Is PIMCO the First Domino to Fall?

Six years ago, Pimco was viewed as Wall Street’s savior. The company reportedly asked as many as 10 different banks to let their newly dismissed employees know about Pimco’s various job openings.

That strategy was unheard of, but it seemed like a good way to acquire new talent. If a company is growing, why not take advantage of those who are not?

Now the tables have turned and Pimco — which is struggling to maintain its position after losing Bill Gross — is the one that financial institutions are targeting. They have already taken $23 billion from a Pimco fund. Who knows — they might also lure away the company’s top talent.

If the financial losses keep up, massive layoffs are inevitable. But this may not be the only firm that’s headed for hard times.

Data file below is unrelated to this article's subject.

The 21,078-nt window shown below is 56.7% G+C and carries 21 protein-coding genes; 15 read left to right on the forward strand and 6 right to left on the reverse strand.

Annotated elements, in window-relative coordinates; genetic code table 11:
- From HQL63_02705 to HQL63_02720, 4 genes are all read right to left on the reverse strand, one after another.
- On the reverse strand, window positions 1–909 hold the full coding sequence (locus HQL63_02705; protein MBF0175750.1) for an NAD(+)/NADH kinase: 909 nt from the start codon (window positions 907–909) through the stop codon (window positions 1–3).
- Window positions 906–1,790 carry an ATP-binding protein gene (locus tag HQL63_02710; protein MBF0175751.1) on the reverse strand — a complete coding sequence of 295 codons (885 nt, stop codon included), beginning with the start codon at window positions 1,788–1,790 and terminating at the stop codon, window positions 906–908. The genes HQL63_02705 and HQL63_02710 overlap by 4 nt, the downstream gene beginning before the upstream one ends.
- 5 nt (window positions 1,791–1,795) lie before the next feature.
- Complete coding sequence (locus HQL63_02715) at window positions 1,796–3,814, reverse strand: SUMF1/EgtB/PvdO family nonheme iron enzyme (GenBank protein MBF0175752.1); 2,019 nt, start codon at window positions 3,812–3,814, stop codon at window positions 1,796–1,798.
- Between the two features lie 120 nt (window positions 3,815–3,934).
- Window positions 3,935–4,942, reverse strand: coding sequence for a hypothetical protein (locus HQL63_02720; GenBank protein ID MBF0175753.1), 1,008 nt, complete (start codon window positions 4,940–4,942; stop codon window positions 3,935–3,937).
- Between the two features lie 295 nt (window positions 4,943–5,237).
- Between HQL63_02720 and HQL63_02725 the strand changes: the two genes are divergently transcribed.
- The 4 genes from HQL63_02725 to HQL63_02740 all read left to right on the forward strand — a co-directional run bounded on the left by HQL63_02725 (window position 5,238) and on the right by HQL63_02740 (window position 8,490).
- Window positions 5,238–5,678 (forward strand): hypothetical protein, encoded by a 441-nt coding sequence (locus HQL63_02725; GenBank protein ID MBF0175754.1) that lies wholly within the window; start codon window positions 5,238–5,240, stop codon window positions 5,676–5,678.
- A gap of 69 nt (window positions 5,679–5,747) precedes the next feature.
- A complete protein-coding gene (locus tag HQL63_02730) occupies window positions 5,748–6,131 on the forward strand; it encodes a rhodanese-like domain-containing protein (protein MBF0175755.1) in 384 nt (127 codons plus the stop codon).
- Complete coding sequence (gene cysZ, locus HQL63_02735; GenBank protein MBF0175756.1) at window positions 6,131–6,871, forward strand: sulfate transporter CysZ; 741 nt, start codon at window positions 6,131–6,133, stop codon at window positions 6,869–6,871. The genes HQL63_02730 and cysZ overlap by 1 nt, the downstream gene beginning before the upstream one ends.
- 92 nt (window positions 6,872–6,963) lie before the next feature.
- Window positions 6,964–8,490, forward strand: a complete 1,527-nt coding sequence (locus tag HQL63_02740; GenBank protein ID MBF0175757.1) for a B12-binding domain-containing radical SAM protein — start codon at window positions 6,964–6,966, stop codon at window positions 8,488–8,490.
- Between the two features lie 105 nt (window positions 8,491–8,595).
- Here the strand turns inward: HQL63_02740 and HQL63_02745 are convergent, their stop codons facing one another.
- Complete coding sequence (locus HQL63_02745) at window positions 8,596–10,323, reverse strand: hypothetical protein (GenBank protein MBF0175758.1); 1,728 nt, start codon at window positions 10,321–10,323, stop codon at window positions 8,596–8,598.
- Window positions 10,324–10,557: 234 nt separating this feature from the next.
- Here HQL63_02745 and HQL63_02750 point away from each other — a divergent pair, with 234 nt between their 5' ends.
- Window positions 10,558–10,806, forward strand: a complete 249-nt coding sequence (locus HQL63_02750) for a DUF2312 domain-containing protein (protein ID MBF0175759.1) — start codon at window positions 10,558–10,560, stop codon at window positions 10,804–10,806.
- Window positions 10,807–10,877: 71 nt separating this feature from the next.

Bloomberg data shows that while the buy side has grown over the past 20+ years, the sell side has experienced significant declines over the past 12 years. If the sell side performance continues to deteriorate, it could send Wall Street down a very negative path. Consequently, the dreaded “L” word — “layoffs” — could make a grand return.

There have been a couple of warning signs indicating that layoffs could be ahead, specifically a report from The Wall Street Journal. The report said that there is still a gap between trading revenue and employment. If the gap doesn’t improve, layoffs could strike by the year’s end.

That report was issued in June. Thus far, it doesn’t appear that any of the major layoffs have happened yet (not publicly, at least). And there are signs that the industry will persevere.

Nonetheless, you can’t blame job seekers (and those who are already employed) for worrying about the future. We’ve seen what happens when Wall Street hits hard times — no one wants to go through that again.

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